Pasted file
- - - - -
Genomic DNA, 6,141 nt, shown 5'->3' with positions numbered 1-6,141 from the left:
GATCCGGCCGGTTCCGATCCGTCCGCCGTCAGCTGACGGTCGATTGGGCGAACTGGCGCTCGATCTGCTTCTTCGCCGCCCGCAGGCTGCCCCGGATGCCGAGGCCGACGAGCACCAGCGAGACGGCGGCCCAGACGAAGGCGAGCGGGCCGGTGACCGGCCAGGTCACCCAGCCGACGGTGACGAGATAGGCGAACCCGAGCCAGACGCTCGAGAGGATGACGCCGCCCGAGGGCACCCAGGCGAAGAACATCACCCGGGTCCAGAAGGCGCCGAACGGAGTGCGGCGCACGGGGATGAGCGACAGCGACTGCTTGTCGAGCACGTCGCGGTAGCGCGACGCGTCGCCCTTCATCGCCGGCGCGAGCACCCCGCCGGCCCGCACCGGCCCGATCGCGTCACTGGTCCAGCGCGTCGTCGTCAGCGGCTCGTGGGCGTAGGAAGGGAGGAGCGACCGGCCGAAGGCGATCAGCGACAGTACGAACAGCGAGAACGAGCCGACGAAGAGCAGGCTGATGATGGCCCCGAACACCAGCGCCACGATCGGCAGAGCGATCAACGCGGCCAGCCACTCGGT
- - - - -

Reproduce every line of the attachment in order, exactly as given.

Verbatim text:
Genomic DNA, 6,141 nt, shown 5'->3' with positions numbered 1-6,141 from the left:
GATCCGGCCGGTTCCGATCCGTCCGCCGTCAGCTGACGGTCGATTGGGCGAACTGGCGCTCGATCTGCTTCTTCGCCGCCCGCAGGCTGCCCCGGATGCCGAGGCCGACGAGCACCAGCGAGACGGCGGCCCAGACGAAGGCGAGCGGGCCGGTGACCGGCCAGGTCACCCAGCCGACGGTGACGAGATAGGCGAACCCGAGCCAGACGCTCGAGAGGATGACGCCGCCCGAGGGCACCCAGGCGAAGAACATCACCCGGGTCCAGAAGGCGCCGAACGGAGTGCGGCGCACGGGGATGAGCGACAGCGACTGCTTGTCGAGCACGTCGCGGTAGCGCGACGCGTCGCCCTTCATCGCCGGCGCGAGCACCCCGCCGGCCCGCACCGGCCCGATCGCGTCACTGGTCCAGCGCGTCGTCGTCAGCGGCTCGTGGGCGTAGGAAGGGAGGAGCGACCGGCCGAAGGCGATCAGCGACAGTACGAACAGCGAGAACGAGCCGACGAAGAGCAGGCTGATGATGGCCCCGAACACCAGCGCCACGATCGGCAGAGCGATCAACGCGGCCAGCCACTCGGT